- Autologous Hematopoietic Stem Cell (HSC) transplant
- Experimental Treatment: Allogeneic Mesenchymal Stem Cell (MSC) Transplant in Systemic Sclerosis
- Experimental Treatment: Allogeneic Mesenchymal Stem Cell (ESM) transplant from umbilical cord in the treatment of systemic Lupus
Autologous Hematopoietic Stem Cell (HSC) transplant
Systemic autoimmune diseases can affect several types of tissues and internal organs. In some cases a stem cell transplant is proposed to stop disease progression.
The MATHEC team can offer Autologous Hematopoietic Stem Cell (CSH) transplants to individuals with the following autoimmune diseases:
- Systemic Sclerosis (SSc)
The efficacy of this treatment has been demonstrated in a large clinical trial – the ASTIS study. To learn more click here
- Multiple sclerosis (MS)
Information on this treatment is available in this document developed by the ForSeps association. Furthermore, a recent article in Le Monde Science et Médecine (February 2019) reports on stem cell therapy for MS in France. If you have Multiple Sclerosis and have continued to experience debilitating attacks despite the use of the most effective second-line treatments available (Tysabri, Rituximab, Ocrevus, Mitoxantrone), your referring neurologist could discuss opting for an autologous stem cell transplant with the MATHEC team during our bi-monthly national multidisciplinary consultation of specialists in autoimmune and auto-inflammatory diseases (National RCP MATHEC). For the procedure to follow, click here
- Other autoimmune diseases such as Crohn’s disease, chronic inflammatory demyelinating polyradiculoneuropathy (IPDC) and myositis.
To learn more about autologous stem cell transplant:
Study Treatment: Allogeneic Mesenchymal Stem Cell (MSC) Transplant in Systemic Sclerosis
MSC transplant is currently proposed within the context of an ongoing clinical trial in people between the ages of 18 and 70 years old with systemic sclerosis (SSc), who are refractory to conventional immunosuppressive treatments, have contraindications for an Autologous Hematopoietic Stem Cell (HSC) transplant, or who have experienced progression following HSC transplant. This research protocol is only available at Saint-Louis Hospital (Paris, France).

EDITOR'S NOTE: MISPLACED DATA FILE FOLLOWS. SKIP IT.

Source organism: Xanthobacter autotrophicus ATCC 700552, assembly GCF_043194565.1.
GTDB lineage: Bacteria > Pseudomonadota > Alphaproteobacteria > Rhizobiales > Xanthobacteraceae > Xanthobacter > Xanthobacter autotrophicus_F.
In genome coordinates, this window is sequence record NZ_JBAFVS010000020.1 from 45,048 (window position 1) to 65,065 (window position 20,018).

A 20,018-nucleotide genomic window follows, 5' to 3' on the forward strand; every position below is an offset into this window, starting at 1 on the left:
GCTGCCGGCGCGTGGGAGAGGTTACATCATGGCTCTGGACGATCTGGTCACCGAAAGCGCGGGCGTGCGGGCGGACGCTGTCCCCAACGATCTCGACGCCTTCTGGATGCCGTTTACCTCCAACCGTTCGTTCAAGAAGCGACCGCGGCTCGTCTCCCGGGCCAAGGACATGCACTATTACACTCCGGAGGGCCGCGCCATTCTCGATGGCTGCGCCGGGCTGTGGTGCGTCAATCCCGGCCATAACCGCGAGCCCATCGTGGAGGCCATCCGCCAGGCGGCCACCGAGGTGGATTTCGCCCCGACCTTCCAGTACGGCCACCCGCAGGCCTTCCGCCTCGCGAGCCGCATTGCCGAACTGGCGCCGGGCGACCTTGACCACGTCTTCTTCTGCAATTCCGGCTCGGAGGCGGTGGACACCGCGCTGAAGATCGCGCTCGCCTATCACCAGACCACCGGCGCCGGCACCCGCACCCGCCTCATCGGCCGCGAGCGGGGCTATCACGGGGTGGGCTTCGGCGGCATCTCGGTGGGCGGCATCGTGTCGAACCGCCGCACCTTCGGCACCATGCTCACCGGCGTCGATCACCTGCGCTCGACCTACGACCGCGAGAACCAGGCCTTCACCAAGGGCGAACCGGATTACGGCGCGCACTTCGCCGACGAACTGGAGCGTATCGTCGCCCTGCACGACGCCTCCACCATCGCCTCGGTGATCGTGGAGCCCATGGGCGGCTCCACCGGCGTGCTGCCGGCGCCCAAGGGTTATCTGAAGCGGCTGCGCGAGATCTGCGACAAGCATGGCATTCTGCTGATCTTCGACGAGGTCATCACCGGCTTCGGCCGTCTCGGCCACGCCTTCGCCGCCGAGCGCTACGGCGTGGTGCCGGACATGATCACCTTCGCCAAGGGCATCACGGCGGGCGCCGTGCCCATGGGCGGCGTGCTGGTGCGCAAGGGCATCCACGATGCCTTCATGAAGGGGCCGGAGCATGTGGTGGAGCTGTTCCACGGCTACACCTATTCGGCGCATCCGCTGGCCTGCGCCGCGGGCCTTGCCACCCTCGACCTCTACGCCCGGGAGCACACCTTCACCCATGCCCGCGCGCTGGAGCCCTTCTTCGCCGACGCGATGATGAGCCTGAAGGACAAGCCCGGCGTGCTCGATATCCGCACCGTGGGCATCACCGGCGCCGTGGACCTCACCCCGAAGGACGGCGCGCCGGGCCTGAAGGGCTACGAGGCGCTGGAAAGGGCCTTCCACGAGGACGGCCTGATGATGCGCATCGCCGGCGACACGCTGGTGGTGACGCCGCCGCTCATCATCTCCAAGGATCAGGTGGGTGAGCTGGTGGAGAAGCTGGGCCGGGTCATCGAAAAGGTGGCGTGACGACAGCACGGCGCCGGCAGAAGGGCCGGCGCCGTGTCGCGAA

For this type of transplant, stem cells are taken from someone other than the patient. It is therefore necessary to identify a donor, preferably a family member (brother, sister, son, daughter, etc.).
The administrative procedure to follow by this donor involves signing a consent form for bone marrow donation, and to register this donation with the Tribunal de Grande Instance. Our team will provide you with the necessary documents and guide you through this process.
The bone marrow donation takes place during a short hospital stay (two or three days), during which the bone marrow is removed by puncture under a local anesthetic. This bone marrow is cultured in a cell therapy laboratory for approximately three weeks to isolate Mesenchymal Stem Cells (MSCs).
An infusion of these MSCs is administered to the person with systemic sclerosis (SSc). This procedure takes place in a room in the department of internal medicine and lasts between one and two hours.
For more detailed information about the inclusion criteria for this study, its progress, and post-transplant follow-up, you can contact firstname.lastname@example.org.
Study Treatment: Allogeneic Mesenchymal Stem Cell (ESM) transplant from umbilical cord in the treatment of Systemic Lupus
This stem cell treatment is currently proposed as part of a clinical trial in people between the ages of 18 and 70 years with Systemic Lupus (SLE), who are resistant to first- and second-line SLE treatments (including oral Prednisone ≥ 6 mg / day (or equivalent) for at least 28 days and at least one or more immunosuppressive treatments: Endoxan, Cellcept …).
This treatment involves injecting patients with mesenchymal stem cells (MSCs). Studies have shown that MSCs have immunomodulatory and immunosuppressive capabilities. These cells are able to regulate the immune system, resulting in therapeutic benefits for people with autoimmune diseases.
These MSCs were taken from the umbilical cord of a healthy donor and cultured. An infusion of MSCs is then administered to the person with Systemic Lupus (LES).
For more information about the inclusion criteria for this study, its progress, and post-transplant follow-up, please contact Catney Charles (email@example.com).